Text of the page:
applicationContext = Production

CALICE collaboration meets in Munich

From Sept. 9 to 11, 2015, scientists of the CALICE collaboration will be meeting at the Max Planck Institute for Physics. In this project researchers are developing novel detectors to be used in future particle accelerators. The detectors measure the energy of particle fragments that are produced in collision experiments.

Test measurement at Fermilab near Chicago: Frank Simon at the calorimeter of the CALICE Collaboration (Picture: Reider Hahn/Fermilab)

Although the LHC accelerator at CERN has not yet reached its full operating potential, physicists are already thinking about possible successors. The goal is to investigate with greater precision the origin of mass, the riddle of dark matter in the universe, and the question of new particles, forces, and dimensions.

In parallel with new accelerator concepts, scientists are also devising the next-generation detectors that will enable them to analyze the particle collisions.

With the calorimeters developed by CALICE, particle showers can be traced with unmatched precision: When highly energetic subatomic particles encounter the detector material, the disintegration tracks can be traced, time-resolved, in all three spatial dimensions. Thus researchers can better reconstruct and interpret the collision events.

Tests deliver important insights

Up to now, the scientists participating in CALICE have tested prototypes of several different calorimeter technologies. These experiments have delivered valuable insights: for instance, about how particle showers interact with the detector material — and what conclusions can be made about the original elementary particles.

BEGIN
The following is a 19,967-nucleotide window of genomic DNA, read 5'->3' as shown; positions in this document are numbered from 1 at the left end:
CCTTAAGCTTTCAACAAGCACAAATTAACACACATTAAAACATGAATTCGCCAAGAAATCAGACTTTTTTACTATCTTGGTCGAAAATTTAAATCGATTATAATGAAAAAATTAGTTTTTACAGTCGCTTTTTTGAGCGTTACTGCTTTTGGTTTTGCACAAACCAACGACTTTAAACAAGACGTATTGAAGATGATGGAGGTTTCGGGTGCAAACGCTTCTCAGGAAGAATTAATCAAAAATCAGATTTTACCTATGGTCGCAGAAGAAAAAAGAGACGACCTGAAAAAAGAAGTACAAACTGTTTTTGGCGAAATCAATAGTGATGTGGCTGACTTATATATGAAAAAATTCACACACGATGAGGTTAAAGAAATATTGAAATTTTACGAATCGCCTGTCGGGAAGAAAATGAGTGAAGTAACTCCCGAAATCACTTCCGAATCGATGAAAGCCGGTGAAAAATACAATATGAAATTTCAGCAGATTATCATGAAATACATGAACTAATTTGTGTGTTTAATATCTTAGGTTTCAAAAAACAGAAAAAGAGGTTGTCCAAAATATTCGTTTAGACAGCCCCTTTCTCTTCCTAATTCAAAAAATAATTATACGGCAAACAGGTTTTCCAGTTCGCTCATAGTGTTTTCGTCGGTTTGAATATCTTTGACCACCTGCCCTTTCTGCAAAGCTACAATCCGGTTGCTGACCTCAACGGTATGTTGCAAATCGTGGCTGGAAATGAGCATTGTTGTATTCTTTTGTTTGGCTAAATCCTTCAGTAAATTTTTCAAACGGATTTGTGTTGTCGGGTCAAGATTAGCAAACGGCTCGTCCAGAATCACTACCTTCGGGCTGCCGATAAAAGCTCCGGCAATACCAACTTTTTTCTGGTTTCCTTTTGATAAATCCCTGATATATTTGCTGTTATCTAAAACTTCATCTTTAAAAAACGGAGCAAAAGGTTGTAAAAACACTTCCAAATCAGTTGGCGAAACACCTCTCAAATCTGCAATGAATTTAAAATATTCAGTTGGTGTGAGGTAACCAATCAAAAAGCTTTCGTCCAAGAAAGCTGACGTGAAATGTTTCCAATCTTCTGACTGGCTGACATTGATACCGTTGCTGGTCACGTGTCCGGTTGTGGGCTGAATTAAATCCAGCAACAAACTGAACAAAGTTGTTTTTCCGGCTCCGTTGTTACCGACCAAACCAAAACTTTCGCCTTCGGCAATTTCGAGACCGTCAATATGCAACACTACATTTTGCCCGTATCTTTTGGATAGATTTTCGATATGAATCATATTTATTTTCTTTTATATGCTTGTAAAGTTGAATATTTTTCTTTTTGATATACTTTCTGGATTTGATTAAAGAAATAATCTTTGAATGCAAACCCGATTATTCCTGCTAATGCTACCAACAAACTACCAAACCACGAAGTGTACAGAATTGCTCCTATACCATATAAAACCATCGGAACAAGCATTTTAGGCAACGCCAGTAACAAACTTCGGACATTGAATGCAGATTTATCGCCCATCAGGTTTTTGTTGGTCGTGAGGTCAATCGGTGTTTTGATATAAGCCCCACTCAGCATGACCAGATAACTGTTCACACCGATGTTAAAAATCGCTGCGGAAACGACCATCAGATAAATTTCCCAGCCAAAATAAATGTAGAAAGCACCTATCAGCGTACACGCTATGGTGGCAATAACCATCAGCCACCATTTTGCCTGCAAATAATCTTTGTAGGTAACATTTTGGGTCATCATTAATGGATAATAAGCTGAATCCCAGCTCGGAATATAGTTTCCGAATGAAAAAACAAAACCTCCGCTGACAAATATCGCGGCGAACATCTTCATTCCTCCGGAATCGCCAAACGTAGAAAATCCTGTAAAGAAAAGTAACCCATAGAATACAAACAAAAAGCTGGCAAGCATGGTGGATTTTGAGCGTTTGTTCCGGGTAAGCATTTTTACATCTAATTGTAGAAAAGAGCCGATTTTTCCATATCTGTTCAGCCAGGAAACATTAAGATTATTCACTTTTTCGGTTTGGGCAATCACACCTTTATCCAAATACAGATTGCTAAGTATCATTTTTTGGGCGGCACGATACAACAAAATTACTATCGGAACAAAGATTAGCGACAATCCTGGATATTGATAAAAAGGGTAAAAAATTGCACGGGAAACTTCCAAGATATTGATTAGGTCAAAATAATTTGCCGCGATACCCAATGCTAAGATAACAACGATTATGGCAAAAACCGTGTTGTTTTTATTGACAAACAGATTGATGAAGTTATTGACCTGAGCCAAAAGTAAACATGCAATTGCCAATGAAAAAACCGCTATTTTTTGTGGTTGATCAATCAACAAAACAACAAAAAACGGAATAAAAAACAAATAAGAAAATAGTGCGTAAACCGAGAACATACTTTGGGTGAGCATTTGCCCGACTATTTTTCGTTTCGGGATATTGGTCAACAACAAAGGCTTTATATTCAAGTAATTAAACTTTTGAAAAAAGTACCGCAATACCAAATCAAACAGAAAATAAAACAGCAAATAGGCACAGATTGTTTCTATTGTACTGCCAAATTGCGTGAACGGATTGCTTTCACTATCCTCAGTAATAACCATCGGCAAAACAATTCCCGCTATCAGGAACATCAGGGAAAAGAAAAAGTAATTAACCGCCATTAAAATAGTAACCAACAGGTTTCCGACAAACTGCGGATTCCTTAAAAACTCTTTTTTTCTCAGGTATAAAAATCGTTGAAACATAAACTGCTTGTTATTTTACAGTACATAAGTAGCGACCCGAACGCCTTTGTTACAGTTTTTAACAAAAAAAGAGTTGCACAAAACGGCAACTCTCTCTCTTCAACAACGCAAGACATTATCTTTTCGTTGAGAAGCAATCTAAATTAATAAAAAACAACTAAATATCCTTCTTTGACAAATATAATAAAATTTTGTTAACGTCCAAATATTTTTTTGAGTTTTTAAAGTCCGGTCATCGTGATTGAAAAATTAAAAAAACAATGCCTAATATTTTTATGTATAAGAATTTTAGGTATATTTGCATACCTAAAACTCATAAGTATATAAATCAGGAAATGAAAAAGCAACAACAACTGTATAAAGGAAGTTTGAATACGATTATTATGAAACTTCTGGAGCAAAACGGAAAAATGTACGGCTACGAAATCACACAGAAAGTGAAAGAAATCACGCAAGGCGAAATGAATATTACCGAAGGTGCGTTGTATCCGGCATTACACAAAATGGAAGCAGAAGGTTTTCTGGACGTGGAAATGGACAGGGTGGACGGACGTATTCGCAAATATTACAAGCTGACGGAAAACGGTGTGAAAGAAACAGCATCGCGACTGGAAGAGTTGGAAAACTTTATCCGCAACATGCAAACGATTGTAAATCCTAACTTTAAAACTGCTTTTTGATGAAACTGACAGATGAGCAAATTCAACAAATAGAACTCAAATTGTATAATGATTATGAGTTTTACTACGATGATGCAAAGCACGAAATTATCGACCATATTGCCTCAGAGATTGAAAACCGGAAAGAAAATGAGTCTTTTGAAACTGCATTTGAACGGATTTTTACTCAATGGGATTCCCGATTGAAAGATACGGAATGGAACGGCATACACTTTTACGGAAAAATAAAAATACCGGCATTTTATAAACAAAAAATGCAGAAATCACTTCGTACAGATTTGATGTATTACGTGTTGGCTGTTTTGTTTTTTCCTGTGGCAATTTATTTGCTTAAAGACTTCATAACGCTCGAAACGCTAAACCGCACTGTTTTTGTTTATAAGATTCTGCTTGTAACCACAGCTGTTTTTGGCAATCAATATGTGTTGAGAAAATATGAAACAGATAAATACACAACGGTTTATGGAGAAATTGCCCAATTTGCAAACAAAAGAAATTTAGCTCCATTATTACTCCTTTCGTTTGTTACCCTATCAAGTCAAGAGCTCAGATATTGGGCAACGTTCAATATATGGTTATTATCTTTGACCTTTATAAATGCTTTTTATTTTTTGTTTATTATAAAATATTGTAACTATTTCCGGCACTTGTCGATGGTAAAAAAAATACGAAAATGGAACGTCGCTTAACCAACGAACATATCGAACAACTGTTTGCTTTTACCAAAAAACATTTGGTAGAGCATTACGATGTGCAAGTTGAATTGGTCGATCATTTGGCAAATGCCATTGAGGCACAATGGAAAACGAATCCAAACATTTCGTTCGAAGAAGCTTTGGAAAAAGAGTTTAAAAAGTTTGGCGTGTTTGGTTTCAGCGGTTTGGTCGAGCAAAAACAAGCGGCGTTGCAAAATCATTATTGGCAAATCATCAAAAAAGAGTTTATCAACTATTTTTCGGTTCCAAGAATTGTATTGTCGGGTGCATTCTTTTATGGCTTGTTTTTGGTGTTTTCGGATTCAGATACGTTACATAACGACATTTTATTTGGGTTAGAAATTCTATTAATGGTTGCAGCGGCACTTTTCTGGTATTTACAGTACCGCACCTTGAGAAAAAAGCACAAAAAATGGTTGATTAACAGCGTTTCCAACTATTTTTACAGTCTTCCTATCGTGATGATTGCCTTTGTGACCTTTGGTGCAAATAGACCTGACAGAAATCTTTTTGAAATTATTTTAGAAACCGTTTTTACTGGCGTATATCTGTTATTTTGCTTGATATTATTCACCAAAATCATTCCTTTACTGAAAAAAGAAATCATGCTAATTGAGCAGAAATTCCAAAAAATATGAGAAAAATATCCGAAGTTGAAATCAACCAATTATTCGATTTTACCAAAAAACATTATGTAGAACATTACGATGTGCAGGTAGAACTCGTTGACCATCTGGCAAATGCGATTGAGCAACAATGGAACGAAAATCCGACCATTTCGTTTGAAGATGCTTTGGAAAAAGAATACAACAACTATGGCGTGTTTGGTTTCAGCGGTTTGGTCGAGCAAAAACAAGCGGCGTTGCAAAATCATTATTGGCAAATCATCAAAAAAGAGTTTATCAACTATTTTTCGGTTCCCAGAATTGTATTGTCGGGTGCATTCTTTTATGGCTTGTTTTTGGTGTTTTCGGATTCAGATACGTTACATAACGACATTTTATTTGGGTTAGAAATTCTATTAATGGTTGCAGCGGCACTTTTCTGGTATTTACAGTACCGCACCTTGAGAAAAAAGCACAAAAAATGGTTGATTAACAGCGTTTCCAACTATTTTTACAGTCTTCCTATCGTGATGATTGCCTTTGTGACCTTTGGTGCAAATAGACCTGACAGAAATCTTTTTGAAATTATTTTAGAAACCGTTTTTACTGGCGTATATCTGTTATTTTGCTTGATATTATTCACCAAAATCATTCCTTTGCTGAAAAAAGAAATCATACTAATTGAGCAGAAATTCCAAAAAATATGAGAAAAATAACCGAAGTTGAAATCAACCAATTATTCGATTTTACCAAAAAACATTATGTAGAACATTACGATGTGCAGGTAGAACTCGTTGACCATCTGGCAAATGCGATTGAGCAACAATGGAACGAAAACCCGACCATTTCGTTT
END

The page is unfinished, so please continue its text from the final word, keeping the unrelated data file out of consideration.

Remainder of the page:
In this way CALICE is contributing not only to the development of new technologies, but also to the improvement of simulations of the LHC experiments as well as future particle physics projects.

CALICE technologies for linear accelerators

The CALICE project’s successes to date form the basis for further developing highly granular calorimeter technology specifically targeted at linear accelerators — a possible accelerator model for the future. Thus the technology could be applied, for example, in the International Linear Collider, which is under discussion as a major project of fundamental research in Japan.

In addition a current experiment, CMS at the LHC accelerator, will be upgraded with CALICE technologies. The goal is to prepare CMS for the extremely high collision density that the LHC will attain in its “high-luminosity” phase beginning in 2025.

The technologies developed by CALICE are also finding application in other areas, for example in medical imaging techniques.

 

Contact:
Dr. Frank Simon
Max Planck Institute for Physics
Spokesperson of the CALICE Collaboration
+49 89 32354-535